Tuesday, June 9, 2009

Summer Vacation and Going Out: A Montessori Practical Life Experience

NAMC montessori practical life going out summer vacation family hiking
“Miss Michelle, can we go to…?” These types of questions always remind me of the importance of independence, even among the youngest of Montessori children. In a previous post, I reflected that “Maria Montessori recognized that children in the second plane of development (ages 6-12) are in need of a dual environment: that which is found within the Montessori classroom and that which is found outside the Montessori classroom.” The same can be true within the family as well.

Summer vacations are, in a sense, a familial “going-out”. Because Montessori children may be used to planning their going-out excursions for the classroom, be sure to include them in the planning of your next family vacation.

Summer Vacation and Going Out: A Montessori Practical Life Experience

Children in the latter stage of the first plane of development (ages 0-6) can help create a “summer outing” calendar. Discuss with your child what they’d like to do that summer and find some stickers that correspond. Going to the zoo? Find some elephant stickers and place them on the appropriate date. Going to the library? Find some “book” stickers. Planning a weekend at the beach? Crab or seashell stickers will do the trick. Then, have the children help you count down and cross off the days until the next event. When the big day arrives, be sure to let them make decisions: What do they need to take? What should they wear? Should they bring a snack? What music or games should we play in the car?
NAMC montessori practical life going out summer vacation family
Older children (second plane of development – ages 6-12) can be more active in the planning. Have them research the places you will be visiting and come up with some activities they would like to do. Go to the library and look through tour books together. Plan/research your trip together using tools available on the internet such as Mapquest or Expedia.com. Ask them what they think would be the best route? Are you trying to get there quickly or do you have time to take the scenic route? Have them come up with a schedule of activities and have them call to inquire about admissions cost and hours. Make sure they note how much time they think the activity should take and what you can expect to see/do/learn while there. Are you visiting a foreign country? Have them brainstorm a list of words and phrases they think they’ll need and research how to say them in the target language. Another idea might be to allow them to choose a restaurant they would like to experience. Have them call ahead for reservations and plan the route to the restaurant.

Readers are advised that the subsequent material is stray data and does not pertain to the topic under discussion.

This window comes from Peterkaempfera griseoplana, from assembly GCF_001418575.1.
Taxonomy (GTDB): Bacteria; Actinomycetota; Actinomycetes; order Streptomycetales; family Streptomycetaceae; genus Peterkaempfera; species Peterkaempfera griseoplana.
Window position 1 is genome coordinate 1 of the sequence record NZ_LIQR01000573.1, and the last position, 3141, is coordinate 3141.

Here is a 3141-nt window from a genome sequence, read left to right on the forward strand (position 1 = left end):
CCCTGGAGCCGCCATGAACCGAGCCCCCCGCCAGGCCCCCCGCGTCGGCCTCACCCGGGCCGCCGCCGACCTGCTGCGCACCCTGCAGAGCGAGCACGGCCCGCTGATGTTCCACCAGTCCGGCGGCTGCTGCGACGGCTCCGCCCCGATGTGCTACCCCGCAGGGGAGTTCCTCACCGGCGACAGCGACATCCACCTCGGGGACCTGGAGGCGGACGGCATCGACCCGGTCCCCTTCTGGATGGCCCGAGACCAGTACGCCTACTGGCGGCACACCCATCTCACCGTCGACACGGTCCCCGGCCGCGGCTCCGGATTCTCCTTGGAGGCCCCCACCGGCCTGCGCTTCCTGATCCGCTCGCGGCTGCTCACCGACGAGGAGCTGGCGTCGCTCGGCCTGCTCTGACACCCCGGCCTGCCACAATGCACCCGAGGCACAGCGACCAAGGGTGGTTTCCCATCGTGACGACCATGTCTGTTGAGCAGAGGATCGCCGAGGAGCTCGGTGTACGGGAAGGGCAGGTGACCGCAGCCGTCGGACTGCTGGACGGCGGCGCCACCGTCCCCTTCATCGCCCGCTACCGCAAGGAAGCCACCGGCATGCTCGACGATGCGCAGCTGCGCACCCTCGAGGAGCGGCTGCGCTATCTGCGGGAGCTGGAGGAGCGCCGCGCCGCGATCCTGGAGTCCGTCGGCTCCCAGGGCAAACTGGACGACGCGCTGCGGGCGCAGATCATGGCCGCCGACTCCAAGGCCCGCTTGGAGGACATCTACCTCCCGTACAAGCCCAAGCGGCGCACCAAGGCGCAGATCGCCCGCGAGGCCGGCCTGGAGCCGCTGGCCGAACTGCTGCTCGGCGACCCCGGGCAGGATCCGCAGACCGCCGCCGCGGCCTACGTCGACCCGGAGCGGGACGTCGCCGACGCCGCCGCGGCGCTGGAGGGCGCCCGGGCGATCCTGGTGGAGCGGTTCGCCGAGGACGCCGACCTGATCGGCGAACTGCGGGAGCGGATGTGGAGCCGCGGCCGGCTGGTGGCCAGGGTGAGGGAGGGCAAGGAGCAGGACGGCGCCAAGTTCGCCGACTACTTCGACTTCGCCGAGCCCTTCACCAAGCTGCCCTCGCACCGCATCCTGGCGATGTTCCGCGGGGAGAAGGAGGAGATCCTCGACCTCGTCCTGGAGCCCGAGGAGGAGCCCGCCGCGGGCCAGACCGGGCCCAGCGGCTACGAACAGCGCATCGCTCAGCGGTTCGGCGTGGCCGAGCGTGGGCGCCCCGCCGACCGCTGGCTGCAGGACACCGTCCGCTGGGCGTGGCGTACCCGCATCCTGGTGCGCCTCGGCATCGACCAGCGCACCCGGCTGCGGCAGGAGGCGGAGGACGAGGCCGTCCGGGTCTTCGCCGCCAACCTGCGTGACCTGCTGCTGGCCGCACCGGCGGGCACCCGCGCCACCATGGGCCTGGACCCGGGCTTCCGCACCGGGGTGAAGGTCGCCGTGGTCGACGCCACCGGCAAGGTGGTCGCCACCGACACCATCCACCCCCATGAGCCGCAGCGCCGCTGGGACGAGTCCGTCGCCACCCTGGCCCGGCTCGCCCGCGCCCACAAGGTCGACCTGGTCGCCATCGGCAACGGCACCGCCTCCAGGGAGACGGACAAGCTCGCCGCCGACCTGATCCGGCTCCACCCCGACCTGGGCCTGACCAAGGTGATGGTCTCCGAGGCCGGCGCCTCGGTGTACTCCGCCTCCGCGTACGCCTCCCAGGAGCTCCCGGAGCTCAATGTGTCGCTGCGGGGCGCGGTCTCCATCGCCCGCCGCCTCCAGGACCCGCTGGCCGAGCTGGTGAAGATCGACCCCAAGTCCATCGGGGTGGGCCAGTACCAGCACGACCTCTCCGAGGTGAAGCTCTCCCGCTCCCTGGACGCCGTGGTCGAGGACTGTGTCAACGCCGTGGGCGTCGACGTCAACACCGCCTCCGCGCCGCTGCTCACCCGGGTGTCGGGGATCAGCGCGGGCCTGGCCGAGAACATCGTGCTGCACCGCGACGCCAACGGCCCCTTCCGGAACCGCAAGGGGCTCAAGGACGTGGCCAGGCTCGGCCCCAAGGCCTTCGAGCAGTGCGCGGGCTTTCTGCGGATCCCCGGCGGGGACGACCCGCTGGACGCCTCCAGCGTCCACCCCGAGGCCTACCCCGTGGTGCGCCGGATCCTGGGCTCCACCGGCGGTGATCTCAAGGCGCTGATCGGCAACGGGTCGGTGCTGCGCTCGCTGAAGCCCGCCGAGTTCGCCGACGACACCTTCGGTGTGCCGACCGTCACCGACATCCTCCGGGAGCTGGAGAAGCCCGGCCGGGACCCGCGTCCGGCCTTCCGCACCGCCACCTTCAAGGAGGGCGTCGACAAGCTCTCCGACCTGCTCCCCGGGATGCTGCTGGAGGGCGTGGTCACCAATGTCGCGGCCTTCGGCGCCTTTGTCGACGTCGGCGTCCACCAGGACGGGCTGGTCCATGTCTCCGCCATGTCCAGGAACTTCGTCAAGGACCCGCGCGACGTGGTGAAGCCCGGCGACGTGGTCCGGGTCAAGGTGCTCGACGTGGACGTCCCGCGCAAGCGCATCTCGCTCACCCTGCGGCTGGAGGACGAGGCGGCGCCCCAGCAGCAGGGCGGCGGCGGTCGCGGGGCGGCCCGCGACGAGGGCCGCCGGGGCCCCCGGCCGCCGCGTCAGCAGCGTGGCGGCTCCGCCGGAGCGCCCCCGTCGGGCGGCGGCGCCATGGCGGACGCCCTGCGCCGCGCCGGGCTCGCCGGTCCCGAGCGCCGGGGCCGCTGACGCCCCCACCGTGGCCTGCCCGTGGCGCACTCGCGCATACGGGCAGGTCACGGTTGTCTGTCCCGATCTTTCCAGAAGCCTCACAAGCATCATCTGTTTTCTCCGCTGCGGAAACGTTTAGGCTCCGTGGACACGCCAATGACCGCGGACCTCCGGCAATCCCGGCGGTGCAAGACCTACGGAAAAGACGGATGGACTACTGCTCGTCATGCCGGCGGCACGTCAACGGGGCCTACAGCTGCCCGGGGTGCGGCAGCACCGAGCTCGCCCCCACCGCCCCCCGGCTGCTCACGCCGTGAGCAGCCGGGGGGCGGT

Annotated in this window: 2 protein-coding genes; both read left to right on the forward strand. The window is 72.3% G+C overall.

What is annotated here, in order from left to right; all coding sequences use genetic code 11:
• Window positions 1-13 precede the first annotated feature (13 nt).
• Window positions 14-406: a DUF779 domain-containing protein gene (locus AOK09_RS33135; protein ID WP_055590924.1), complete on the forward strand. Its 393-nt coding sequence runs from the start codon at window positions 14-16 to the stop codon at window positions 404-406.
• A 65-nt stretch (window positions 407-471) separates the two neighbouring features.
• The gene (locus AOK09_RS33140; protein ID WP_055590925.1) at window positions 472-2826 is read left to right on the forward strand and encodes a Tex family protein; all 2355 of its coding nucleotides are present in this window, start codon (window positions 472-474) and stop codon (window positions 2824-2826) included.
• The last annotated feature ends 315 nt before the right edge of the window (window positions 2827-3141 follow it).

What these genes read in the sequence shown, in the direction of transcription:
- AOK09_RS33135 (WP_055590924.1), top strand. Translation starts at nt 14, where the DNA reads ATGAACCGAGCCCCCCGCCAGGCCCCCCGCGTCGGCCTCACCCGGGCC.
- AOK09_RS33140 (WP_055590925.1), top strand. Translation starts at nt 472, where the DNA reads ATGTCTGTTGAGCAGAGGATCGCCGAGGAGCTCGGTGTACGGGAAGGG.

The work of the family is often referred to in Montessori as “Practical Life” work. Learning to plan family outings is practical life work for the Montessori child. When planning your family “going-out”, keep in mind the areas of practical life that are to be addressed.
  • Care of Self – planning what will be needed (snacks, money, clothing, equipment, transportation…)
  • Care of the Environment – taking care in and of our surroundings (“look but don’t touch” at museums; recycling and throwing out our litter; using ‘inside’ voices in public areas; learning the “pack in/pack out” rule)
  • Grace and Courtesy – handling ourselves in social situations (making reservations, using manners, writing thank you notes)
When children are included in the planning and preparation, family vacations and outings tend to run much more smoothly. When everyone has contributed, complaints are minimal. Besides, what could be better than spending time with your children planning and experiencing something that will create memories to last a lifetime? The NAMC Practical Life manuals (3-6 and 6-9) provide a comprehensive curriculum, rich with activities to nurture citizenship and independence.

As much as possible, NAMC’s web blog reflects the Montessori curriculum as provided in its teacher training programs. We realize and respect that Montessori schools are unique and may vary their schedules and offerings in accordance with the needs of their individual communities. We hope that our readers will find our articles useful and inspiring as a contribution to the global Montessori community. © the North American Montessori Center - originally posted in its entirety at Montessori Teacher Training on Tuesday, June 9, 2009.

2 comments:

  1. Thanks for this post :) Even though it's Winter (and ever so chilly right now!) here in Australia, this is our first ever year of "school holidays" & you've helped to inspire me to work with my children to plan some experiential outings (visiting somewhere snowy for example. They've never seen snow but we would probably only have to drive 5 or so hours to maybe catch some!!)

    ReplyDelete
  2. Amber,
    I’m so happy to hear that you are going to work with your children to plan some outings. I am certain you will have some wonderful memories and experiences. Enjoy the snow!
    ~Michelle

    ReplyDelete

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